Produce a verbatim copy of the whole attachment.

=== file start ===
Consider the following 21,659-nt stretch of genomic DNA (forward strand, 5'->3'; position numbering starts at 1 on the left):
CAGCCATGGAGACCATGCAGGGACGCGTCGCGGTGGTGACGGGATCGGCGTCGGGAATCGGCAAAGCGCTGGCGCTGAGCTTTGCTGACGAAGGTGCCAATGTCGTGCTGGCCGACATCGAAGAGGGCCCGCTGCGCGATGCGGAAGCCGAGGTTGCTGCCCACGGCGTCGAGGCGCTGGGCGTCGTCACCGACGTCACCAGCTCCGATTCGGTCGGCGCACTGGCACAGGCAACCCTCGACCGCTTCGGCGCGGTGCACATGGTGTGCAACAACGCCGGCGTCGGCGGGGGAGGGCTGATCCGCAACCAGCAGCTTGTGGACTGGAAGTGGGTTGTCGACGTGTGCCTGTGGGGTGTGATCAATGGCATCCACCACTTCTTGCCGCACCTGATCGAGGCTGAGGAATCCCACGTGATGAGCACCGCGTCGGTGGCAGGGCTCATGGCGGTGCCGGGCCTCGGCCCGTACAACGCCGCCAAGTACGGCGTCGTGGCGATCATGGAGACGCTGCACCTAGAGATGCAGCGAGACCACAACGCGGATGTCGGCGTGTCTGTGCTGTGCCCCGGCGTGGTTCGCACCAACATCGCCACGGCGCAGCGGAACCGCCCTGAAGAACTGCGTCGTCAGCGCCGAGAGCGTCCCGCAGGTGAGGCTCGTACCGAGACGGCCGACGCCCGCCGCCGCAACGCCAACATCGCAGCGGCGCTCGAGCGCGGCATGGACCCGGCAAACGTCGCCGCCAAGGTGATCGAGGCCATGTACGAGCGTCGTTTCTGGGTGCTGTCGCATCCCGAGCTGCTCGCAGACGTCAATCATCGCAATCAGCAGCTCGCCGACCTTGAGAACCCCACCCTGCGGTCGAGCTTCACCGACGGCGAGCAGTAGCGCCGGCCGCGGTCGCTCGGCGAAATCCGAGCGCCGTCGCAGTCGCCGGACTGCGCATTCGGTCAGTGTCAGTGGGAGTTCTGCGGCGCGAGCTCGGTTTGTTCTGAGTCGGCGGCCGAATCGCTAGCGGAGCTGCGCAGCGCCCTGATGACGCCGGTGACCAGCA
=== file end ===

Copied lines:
Consider the following 21,659-nt stretch of genomic DNA (forward strand, 5'->3'; position numbering starts at 1 on the left):
CAGCCATGGAGACCATGCAGGGACGCGTCGCGGTGGTGACGGGATCGGCGTCGGGAATCGGCAAAGCGCTGGCGCTGAGCTTTGCTGACGAAGGTGCCAATGTCGTGCTGGCCGACATCGAAGAGGGCCCGCTGCGCGATGCGGAAGCCGAGGTTGCTGCCCACGGCGTCGAGGCGCTGGGCGTCGTCACCGACGTCACCAGCTCCGATTCGGTCGGCGCACTGGCACAGGCAACCCTCGACCGCTTCGGCGCGGTGCACATGGTGTGCAACAACGCCGGCGTCGGCGGGGGAGGGCTGATCCGCAACCAGCAGCTTGTGGACTGGAAGTGGGTTGTCGACGTGTGCCTGTGGGGTGTGATCAATGGCATCCACCACTTCTTGCCGCACCTGATCGAGGCTGAGGAATCCCACGTGATGAGCACCGCGTCGGTGGCAGGGCTCATGGCGGTGCCGGGCCTCGGCCCGTACAACGCCGCCAAGTACGGCGTCGTGGCGATCATGGAGACGCTGCACCTAGAGATGCAGCGAGACCACAACGCGGATGTCGGCGTGTCTGTGCTGTGCCCCGGCGTGGTTCGCACCAACATCGCCACGGCGCAGCGGAACCGCCCTGAAGAACTGCGTCGTCAGCGCCGAGAGCGTCCCGCAGGTGAGGCTCGTACCGAGACGGCCGACGCCCGCCGCCGCAACGCCAACATCGCAGCGGCGCTCGAGCGCGGCATGGACCCGGCAAACGTCGCCGCCAAGGTGATCGAGGCCATGTACGAGCGTCGTTTCTGGGTGCTGTCGCATCCCGAGCTGCTCGCAGACGTCAATCATCGCAATCAGCAGCTCGCCGACCTTGAGAACCCCACCCTGCGGTCGAGCTTCACCGACGGCGAGCAGTAGCGCCGGCCGCGGTCGCTCGGCGAAATCCGAGCGCCGTCGCAGTCGCCGGACTGCGCATTCGGTCAGTGTCAGTGGGAGTTCTGCGGCGCGAGCTCGGTTTGTTCTGAGTCGGCGGCCGAATCGCTAGCGGAGCTGCGCAGCGCCCTGATGACGCCGGTGACCAGCA